This one looks pretty cool—Reprobates, John Stubbs’s history of the English Civil War. A cursory flip through the book suggests that the subtitle is perhaps a little misleading—Reprobates seems to be more of a survey of the shifts in English culture in the 17th century than a dry study of the actual war between Roundheads and Royalists. In his insightful review at Literary Review, Adrian Tinniswood points out that,
. . . the real focus of Stubbs’s book is the cavalier poets, that motley collection of royalist writers who gathered around the aging and irascible Ben Jonson in the late 1620s and 1630s and went on to seek their fortunes at court, simultaneously memorialising and mythologising its decline. The self-styled ‘Tribe of Ben’ – William Davenant, Thomas Carew, Sir John Suckling and the rest – remain resolutely minor figures, both in literature and in history. Most are remembered for a single poem, like Sir John Denham and ‘Cooper’s Hill’, or even a single line, like Richard Lovelace’s ‘Stone walls do not a prison make’ or Robert Herrick’s ‘Gather ye rosebuds while ye may’. Some aren’t even remembered for that. Can you recall anything Suckling wrote? . . . Under Stubbs’s affectionate but forensic gaze these reprobates seem like figures of fun in a Restoration comedy rather than the heroes they so clearly believed themselves to be.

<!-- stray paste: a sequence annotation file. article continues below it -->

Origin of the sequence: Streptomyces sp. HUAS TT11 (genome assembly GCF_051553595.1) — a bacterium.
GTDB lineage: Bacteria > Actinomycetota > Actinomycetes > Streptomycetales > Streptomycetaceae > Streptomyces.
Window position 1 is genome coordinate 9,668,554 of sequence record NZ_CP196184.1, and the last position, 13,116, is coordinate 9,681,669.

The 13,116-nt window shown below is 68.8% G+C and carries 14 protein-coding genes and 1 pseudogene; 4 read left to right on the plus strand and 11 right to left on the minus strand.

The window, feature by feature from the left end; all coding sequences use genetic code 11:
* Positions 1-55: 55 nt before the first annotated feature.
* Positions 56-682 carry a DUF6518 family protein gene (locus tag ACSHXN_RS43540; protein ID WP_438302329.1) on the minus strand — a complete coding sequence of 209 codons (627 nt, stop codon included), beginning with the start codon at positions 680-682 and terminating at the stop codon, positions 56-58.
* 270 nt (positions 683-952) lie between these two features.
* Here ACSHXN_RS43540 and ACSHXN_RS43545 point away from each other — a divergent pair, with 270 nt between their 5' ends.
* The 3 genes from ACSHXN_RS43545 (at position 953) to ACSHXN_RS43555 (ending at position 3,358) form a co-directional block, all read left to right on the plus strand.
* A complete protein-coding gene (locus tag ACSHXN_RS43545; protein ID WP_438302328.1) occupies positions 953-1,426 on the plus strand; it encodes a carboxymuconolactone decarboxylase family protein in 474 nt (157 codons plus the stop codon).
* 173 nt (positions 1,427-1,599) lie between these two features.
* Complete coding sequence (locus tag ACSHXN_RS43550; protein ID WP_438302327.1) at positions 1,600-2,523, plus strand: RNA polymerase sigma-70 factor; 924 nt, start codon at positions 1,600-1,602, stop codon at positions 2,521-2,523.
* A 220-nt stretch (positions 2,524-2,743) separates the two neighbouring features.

At The Guardian, Christopher Bray finds even more comedy in these reprobates, suggesting that,
If Ben Elton ever writes another series of Blackadder, Reprobates ought to be top of his research list. Not because John Stubbs offers a daringly revisionist take on the English civil war. The book’s subtitle notwithstanding, the war occupies rather fewer than a quarter of its nearly 500 pages. What we do get, though, is a colourful braiding of poetry criticism, literary biography and social and political history – the whole lot knotted together by characters of such effervescent high spirits the sitcom form might have been invented for them.
Looks like good stuff.